Taxi drivers read the news of President Michael Sata's death in The Post special edition on October 29, 2014 in Lusaka. (AFP/Chibala Zulu)

"We'll see for ourselves on Friday," was a refrain on the lips of most journalists I met in Lusaka in mid-September, as they speculated on the health of President Michael Sata ahead of their country's opening of parliament, where the leader was due to speak.

Blog   |   Rwanda

BBC's Rwanda documentary leads to illogical, illegal suspension

A screenshot of the BBC Two documentary Rwanda's Untold Story, which led to the BBC's Kinyarwanda radio service being suspended in Rwanda.

When the BBC released in early October its televised documentary "Rwanda's Untold Story," which questioned official accounts of the 1994 genocide, a massive outcry inside and outside Rwanda's borders ensued. Locals and foreigners alike protested the documentary's findings, parliamentarians demanded a ban and legal action, and authorities summarily suspended BBC's vernacular Kinyarwanda news service, the Kinyarwanda Great Lakes Service, indefinitely on October 24. While some local journalists denounced and others applauded the BBC's conclusions, few supported the ban on the nationwide news service.

October 28, 2014 4:33 PM ET


Blog   |   Liberia, Sierra Leone

In Ebola-stricken countries, authorities and journalists should work together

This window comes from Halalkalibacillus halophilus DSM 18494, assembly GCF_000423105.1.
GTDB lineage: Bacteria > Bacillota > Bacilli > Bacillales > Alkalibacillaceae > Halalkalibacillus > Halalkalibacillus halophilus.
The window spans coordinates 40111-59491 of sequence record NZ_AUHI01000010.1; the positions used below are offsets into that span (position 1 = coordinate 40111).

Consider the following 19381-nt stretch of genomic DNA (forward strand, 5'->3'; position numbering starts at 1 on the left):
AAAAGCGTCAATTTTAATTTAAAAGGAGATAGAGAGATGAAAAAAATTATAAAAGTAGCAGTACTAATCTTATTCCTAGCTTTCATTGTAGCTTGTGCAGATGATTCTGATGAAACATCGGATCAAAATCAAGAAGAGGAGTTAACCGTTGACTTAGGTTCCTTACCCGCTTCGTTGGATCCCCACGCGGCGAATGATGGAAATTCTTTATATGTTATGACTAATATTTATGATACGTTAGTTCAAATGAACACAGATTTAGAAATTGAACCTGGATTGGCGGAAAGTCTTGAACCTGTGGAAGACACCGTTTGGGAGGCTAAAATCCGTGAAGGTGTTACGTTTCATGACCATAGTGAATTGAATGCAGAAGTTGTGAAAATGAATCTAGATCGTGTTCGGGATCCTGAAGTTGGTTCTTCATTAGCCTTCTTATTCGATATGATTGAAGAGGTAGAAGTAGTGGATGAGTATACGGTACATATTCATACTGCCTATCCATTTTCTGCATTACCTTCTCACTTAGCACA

Liberians wash at an Ebola information station in Monrovia. The government has implemented restrictions on journalists reporting on the outbreak. (AFP/Pascal Guyot)

The Ebola crisis in West Africa is unrelenting, and journalists on the frontline of reporting on the virus are caught between authorities wanting to control how the outbreak is reported, and falling victim to the disease themselves.

October 17, 2014 4:14 PM ET

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Blog   |   Burundi

Burundi's journalist union takes repressive press law to court

Alexandre Niyungeko, of the Burundi Union of Journalists, speaks out about the restrictive press law. (IWACU)

If the state decides that a journalist's article in Burundi jeopardizes someone's "moral integrity" under the country's Media Law it can demand that the journalist reveals sources, and it can suspend the publication. "It's a backwards, freedom-killing law," said Alexandre Niyungeko, the founder and head of the 300-member Burundi Union of Journalists. Despite the press fraternity's best efforts, including an appeal replete with 15,000 signatures from organizations, including the Committee to Protect Journalists, urging the president to desist from signing it, President Pierre Nkurunziza passed the bill into law on June 4, 2013.

Blog   |   Liberia

In attempts to contain Ebola, Liberia censors its press

Security forces guard a checkpoint in an area of Monrovia that was in quarantine for several days as part of government efforts to try to contain Ebola in Liberia. (Reuters)

With the Ebola epidemic predicted to get worse, the Liberian government has taken action to silence news outlets critical of its handling of the health crisis which, according to Liberia's Information Ministry, has claimed more than 1,000 lives in the country since March. Publishers have been harassed and forced to cease printing, and journalists were initially not exempt from a curfew, making it difficult for them to work, according to the Press Union of Liberia (PUL).